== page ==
Helene Wecker: Four Surprising Things I Learned While Researching The Golem and the Jinni

My novel The Golem and the Jinni took me seven years to write, and I'd estimate that at least two of those years were spent just on research. As it turns out, if you're writing a historical fantasy set in late 19th-century New York City and centered around two different cultures, you might end up sitting in the library for a while.

Along the way I came across quite a few items that surprised me -- whether they should've or not -- and that proved that no matter how much I researched, I always had more to learn.

Here are a few of the more interesting tidbits I found:


1. Most of the Syrians who first immigrated to the United States were Christian, not Muslim.

Back in the late 19th century, what's now Lebanon was still part of Greater Syria, and ruled by the Ottoman Empire. Times were tough for Christian families in the Lebanon Valley. Because of the inheritance laws, many had only a small patch of land to farm on, not nearly enough to support themselves. Plus, a lot of young men were looking for ways to avoid conscription into the Imperial army. (You could buy your way out, but the price tag was usually prohibitive.) An Arab delegation came to the U.S. for the 1876 Centennial exhibition in Philadelphia, saw for themselves the business opportunities to be had, went home and spread the word. Soon the emigration was underway. Many got an extra push from American missionaries in Syria, who gave them letters of introduction written in English to their parishes back in the States.

2. Some Jewish bakers sell their bakeries during Passover, and then buy them back again.

This one kind of delighted me. I realized I had a problem: one of my main characters worked in a Jewish bakery. What would happen when Passover rolled around, the eight days a year when it's forbidden to eat leavened bread? I did a little research, and discovered this excellent solution. It seems that some Jewish bakery owners, rather than shut the business down and get rid of all their flour -- a very expensive prospect -- choose to "sell" the bakery to a non-Jew for the duration of the holiday. A contract is drawn up (overseen by a rabbi), a nominal sum is exchanged, and voila! The bakery is now exempt from the strictures of Jewish law. Then, at the end of Passover, the money is returned, and ownership reverts to the original owner. It's the sort of work-around that some folks like to look down on, but I think it's a great example of practicing one's faith as part of the wider world. Unfortunately, I couldn't use it in the book. I tried to work it in, but the explanation was far too bulky and complicated. Plus, a few of my test readers thought I'd made it up, and told me it sounded unrealistic!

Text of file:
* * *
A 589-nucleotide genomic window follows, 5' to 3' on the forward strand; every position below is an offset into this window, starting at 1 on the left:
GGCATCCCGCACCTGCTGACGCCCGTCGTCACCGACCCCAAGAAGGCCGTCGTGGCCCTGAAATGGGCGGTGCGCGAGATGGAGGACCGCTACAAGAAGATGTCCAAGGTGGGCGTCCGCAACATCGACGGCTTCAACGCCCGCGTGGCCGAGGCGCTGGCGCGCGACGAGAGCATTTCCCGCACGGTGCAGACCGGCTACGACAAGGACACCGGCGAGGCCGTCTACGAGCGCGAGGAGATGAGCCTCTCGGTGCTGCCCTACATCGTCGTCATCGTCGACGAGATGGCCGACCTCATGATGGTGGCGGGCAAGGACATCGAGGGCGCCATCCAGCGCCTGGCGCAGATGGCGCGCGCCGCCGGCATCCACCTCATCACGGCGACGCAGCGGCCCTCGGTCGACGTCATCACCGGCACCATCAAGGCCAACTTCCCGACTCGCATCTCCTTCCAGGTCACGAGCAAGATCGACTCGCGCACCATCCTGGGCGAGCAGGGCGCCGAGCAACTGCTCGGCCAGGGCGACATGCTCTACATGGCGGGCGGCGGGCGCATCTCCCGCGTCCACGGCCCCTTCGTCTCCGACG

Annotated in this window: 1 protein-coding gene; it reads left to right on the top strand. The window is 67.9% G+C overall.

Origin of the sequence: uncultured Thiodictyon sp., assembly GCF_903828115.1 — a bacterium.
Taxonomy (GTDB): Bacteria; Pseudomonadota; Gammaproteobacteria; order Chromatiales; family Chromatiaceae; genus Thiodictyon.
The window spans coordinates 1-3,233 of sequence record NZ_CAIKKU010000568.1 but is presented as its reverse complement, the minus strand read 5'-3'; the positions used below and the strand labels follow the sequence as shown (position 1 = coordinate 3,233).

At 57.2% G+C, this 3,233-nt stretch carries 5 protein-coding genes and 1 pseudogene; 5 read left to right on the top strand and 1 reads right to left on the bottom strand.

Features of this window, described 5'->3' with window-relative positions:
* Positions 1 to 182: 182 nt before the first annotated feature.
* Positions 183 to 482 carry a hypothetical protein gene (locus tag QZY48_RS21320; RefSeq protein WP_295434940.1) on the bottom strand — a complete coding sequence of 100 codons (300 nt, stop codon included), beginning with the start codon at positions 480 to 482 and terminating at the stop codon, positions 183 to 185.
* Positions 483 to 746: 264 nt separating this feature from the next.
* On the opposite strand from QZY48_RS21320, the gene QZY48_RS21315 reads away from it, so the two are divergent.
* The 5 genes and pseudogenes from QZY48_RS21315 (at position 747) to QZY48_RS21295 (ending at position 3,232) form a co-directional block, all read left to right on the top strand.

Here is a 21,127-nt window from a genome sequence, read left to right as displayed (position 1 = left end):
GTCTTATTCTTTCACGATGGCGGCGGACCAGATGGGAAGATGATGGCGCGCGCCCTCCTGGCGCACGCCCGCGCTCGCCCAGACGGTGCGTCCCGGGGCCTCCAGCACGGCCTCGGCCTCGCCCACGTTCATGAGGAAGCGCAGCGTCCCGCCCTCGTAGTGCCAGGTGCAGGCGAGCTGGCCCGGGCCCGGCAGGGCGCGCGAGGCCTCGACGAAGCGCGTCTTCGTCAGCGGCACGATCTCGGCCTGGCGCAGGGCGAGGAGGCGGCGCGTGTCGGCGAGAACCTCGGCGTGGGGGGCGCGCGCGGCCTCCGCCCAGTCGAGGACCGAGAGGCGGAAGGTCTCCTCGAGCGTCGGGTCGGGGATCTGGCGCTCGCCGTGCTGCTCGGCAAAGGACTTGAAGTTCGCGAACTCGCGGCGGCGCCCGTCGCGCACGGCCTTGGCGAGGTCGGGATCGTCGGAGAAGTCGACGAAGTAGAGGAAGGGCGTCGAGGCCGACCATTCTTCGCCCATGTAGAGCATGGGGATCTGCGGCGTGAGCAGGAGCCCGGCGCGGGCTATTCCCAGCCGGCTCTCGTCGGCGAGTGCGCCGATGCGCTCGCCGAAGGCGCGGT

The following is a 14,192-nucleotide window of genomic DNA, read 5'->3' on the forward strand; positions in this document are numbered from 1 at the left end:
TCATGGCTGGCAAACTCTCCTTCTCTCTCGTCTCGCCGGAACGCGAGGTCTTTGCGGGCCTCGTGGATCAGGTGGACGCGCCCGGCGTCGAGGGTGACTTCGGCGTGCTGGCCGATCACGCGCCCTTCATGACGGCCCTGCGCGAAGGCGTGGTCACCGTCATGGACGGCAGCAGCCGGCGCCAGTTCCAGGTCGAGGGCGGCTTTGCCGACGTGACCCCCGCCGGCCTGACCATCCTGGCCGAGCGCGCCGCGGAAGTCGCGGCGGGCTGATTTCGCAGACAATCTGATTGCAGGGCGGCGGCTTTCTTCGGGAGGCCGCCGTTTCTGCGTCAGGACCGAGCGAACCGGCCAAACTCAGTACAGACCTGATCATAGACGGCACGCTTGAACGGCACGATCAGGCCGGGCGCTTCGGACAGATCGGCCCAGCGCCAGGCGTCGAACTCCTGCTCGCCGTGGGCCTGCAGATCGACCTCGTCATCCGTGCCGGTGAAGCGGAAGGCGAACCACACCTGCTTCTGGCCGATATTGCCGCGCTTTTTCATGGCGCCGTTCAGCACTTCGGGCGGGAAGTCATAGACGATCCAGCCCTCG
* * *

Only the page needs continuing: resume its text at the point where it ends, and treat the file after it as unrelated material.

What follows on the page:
3. It used to be you couldn't walk on the grass in Central Park.

Back when Central Park first opened in the late 1850s, the rules of conduct were much more stringent than today. Central Park had been built so that New Yorkers could get more fresh air and exercise, but to the park commissioners that meant genteel and well-behaved exercise, the kind that kept to clearly marked walkways and carriage paths. The park's expanses of meadow were meant to be looked at, not run upon. Boys could only play baseball if they brought a note from their principal. Large picnics were not allowed, which left out groups of more than a few people -- and in those days, that meant the Irish and Italians and other immigrant families who might've appreciated a nice picnic in the grass. For a while, the result was that the park's visitors were mostly upper-crust New Yorkers, with their nannies and expensive carriages. But then the middle class began to petition the Park commissioners for more access, and by the end of the 19th century, the rules had relaxed quite a bit.

4. Blatant racism, sexism, and classism used to be the norm in respected newspapers.

I kind of knew about this one, but it still caught me off guard, every single time. As a society we still have a very long ways to go, but if you want an object lesson in how far we've come -- at least in what's acceptable to say in print -- just check out any New York Times article from the late 1800s that has anything to do with women, immigrants, or the poor. For a good example, there's "New York's Syrian Quarter," an 1899 article profiling the then-new neighborhood of Little Syria. The writer spends an entire paragraph comparing the relative attractiveness of the Syrian women: first to those of other nationalities ("[T]here are, indeed, a number of amazingly pretty girls, prettier, one is tempted to assert, than those of any other foreign colony of New York"), and then to each other (the poorer women "have no beauty of either face or form," but the more prosperous merchants' wives "are attractive, and markedly.") Of the neighborhood newspapers he says, "Three newspapers thrive in the quarter, more remarkable even to the eye with their Arabic fonts of type that look like schoolboy pothooks than are the strange Yiddish news sheets of the Ghetto." You mean there are alphabets that don't look like English? How quaint! But how does anyone read them? A few paragraphs later, he's back to the ladies again, lamenting that the "better class" of women are forced to stay in at night, so that they can't "be viewed by every Syrian Tom and Dick." Maybe they're just trying to avoid the creepy Times reporter!

-- Helene Wecker

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